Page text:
Website: eaglevail.org

What goods or services are you offering at this time? 

The EagleVail Swimming Pool offers lap swimming, swim team, swim school and recreation swimming.

How have you adjusted to serve your customers during these unprecedented times?

The pool is divided into seven different sections for recreational swimming. There are two sessions per day. We have implemented an online booking system that allows the guest to reserve a specific picnic area with the accompanying pool section. The picnic areas and pool sections allow the guest to maintain six feet distance at all times.  All guests shower before entering the pool. Every picnic area and any multi-touch surface areas are cleaned by pool staff between sessions.

Lap swimming reservations are set up to allow a maximum of two people per lane.  Swimmers are encouraged to start at opposite ends of the pool and to shower before entering the pool. Swim team is being offered this summer with a limited number of participants. There are no spaces available. Swim school is being offered with parents involved in the water as part of the lesson. The Saturday sessions start July 11 at 10 a.m.  Space is available. Please go to eaglevail.org to learn more.

How can the community support you?

Please go to eaglevail.org and pre-book a time at the pool. We do not take drop-ins.

What’s the best source to keep up to date with your offerings?

Our website is the best source of information regarding the pool. We also have regular postings on Facebook and a weekly email blast. Please spread the word!

What’s the response been?

The guests are very happy to see the cleanliness and organization at the pool. We have had feedback from cancer patients, pregnant ladies, local and visiting families that is a pleasure to use the facility.

What are your plans going forward as the “new normal” evolves?

This summer we will most likely stay as we are. There has been an increase in COVID cases in Eagle County and we intend to continue to provide a safe and friendly environment for swimmers.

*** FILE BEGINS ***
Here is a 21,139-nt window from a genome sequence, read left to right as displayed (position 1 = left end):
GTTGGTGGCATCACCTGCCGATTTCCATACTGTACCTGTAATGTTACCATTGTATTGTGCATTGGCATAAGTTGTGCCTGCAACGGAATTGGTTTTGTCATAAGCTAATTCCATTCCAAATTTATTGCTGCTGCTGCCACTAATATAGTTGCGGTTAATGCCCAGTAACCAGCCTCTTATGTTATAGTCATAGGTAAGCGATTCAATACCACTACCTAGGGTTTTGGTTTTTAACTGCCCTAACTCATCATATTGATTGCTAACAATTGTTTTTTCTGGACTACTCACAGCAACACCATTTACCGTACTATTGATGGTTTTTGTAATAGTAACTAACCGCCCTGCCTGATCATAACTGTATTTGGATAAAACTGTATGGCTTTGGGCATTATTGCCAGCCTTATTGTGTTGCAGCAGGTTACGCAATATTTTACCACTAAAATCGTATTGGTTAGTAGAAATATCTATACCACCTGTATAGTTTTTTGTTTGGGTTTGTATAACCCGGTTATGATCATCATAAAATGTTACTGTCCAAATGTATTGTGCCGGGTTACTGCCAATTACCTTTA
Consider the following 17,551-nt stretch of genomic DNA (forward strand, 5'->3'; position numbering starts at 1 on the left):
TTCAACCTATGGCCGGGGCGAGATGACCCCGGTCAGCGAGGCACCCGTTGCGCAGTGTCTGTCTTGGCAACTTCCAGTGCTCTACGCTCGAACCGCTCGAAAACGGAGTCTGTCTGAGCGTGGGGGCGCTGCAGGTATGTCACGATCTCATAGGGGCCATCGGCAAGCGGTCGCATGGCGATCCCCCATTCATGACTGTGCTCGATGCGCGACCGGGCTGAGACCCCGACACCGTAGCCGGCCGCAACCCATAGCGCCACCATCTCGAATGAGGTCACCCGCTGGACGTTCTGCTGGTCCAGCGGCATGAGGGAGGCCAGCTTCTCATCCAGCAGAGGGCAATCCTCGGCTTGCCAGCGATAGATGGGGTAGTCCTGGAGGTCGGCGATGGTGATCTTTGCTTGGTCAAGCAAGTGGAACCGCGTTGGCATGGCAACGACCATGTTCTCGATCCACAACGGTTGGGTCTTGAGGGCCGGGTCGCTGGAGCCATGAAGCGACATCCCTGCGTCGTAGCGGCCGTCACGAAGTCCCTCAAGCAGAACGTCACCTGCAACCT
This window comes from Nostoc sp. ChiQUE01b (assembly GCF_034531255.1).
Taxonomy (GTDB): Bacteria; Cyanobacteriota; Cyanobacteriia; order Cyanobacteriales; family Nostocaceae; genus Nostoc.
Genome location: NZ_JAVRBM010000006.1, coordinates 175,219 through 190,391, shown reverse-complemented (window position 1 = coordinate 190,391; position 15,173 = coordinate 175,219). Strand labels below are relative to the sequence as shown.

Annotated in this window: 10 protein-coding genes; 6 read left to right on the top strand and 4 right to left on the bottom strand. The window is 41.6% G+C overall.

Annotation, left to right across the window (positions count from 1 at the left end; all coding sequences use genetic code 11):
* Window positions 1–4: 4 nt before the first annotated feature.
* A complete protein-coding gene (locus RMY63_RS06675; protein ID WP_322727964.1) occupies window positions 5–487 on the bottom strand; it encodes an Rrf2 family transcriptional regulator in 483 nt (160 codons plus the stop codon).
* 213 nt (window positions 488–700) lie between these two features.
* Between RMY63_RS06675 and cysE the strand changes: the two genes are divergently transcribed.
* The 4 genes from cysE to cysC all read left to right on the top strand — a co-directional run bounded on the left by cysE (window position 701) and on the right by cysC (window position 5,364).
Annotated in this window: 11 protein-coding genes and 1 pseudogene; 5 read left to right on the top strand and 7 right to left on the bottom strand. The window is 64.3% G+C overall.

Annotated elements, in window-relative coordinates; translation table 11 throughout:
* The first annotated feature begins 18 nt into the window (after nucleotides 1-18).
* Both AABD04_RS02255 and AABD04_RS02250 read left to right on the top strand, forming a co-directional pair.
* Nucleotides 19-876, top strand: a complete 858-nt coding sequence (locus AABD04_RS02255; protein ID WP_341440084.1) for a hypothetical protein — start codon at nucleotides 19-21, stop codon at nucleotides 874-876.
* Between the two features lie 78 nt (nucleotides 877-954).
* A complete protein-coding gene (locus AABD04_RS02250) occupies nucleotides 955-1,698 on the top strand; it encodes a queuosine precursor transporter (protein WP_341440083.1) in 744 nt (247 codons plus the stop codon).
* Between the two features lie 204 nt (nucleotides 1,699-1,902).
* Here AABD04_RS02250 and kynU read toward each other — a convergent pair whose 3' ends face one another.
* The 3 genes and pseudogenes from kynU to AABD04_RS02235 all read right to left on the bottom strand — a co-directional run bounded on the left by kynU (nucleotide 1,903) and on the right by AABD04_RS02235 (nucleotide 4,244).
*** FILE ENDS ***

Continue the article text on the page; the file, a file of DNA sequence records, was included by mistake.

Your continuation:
Bravo! Vail announces reimagined season with outdoor concerts at Ford Amphitheater

Bravo! Vail announces a reimagined season, running from July 16 – Aug. 6, offering outdoor concerts in the Gerald R. Ford Amphitheater, a mobile performance stage presented by the Sturm Family and ANB Bank bringing music to local communities, and virtual educational and social offerings.

In May, Bravo! Vail canceled the summer 2020 festival as originally planned. As conditions in Eagle County improved, it became clear that many of the organization’s patrons were eager to return to live, in-person performances with a limited capacity and strong adherence to all health and safety guidance and precautions.  As a result, the Bravo! Vail board and staff worked to find new ways to fulfill Bravo’s mission of enriching people’s lives through the power of music.

“The health and safety of our musicians, patrons, staff, and community are our top priorities, and we will have a multitude of new safety measures in place at our concerts. Physical distancing and face coverings will be big parts of the experience, and all concerts will be outdoors,” said Executive Director Caitlin Murray. “Bravo! Vail is flexible, respectful, and dedicated, and we are honored to be able to present live music, even in a very limited way, this summer.”

Bravo! Vail is hosting concerts in the Gerald R. Ford Amphitheater from July 16-Aug. 6 this summer.
Zach Mahone | Special to the Daily

2020 also marks Anne-Marie McDermott’s 10th anniversary as Artistic Director.

“I cannot imagine a summer in Vail without the inspiring, healing, and exhilarating sounds of live music-making. I am deeply humbled and touched that Bravo has found a path forward to bring our extraordinary community together through world-class chamber music performances. My musical colleagues and I are all so honored and excited that we can embrace the power of music for audiences this summer. It will truly be a memorable journey that none of us will ever forget. I have held an image in my heart of what the first notes of live music would sound and feel like when they became possible, and what a privilege this will be,” she said.

Outdoor concerts

Bravo! Vail concerts at the Gerald R. Ford Amphitheater will look quite different this summer, but they will be intimate and artistically fulfilling in new ways. With seven total performances at this location, programming highlights include the return of the Dover Quartet; violinist and Bravo! Vail Founding Artistic Director Ida Kavafian and current Artistic Director Anne-Marie McDermott performing the complete Beethoven Violin and Piano Sonatas; and world-renowned pianist Yefim Bronfman with Anne-Marie McDermott for a two-piano program.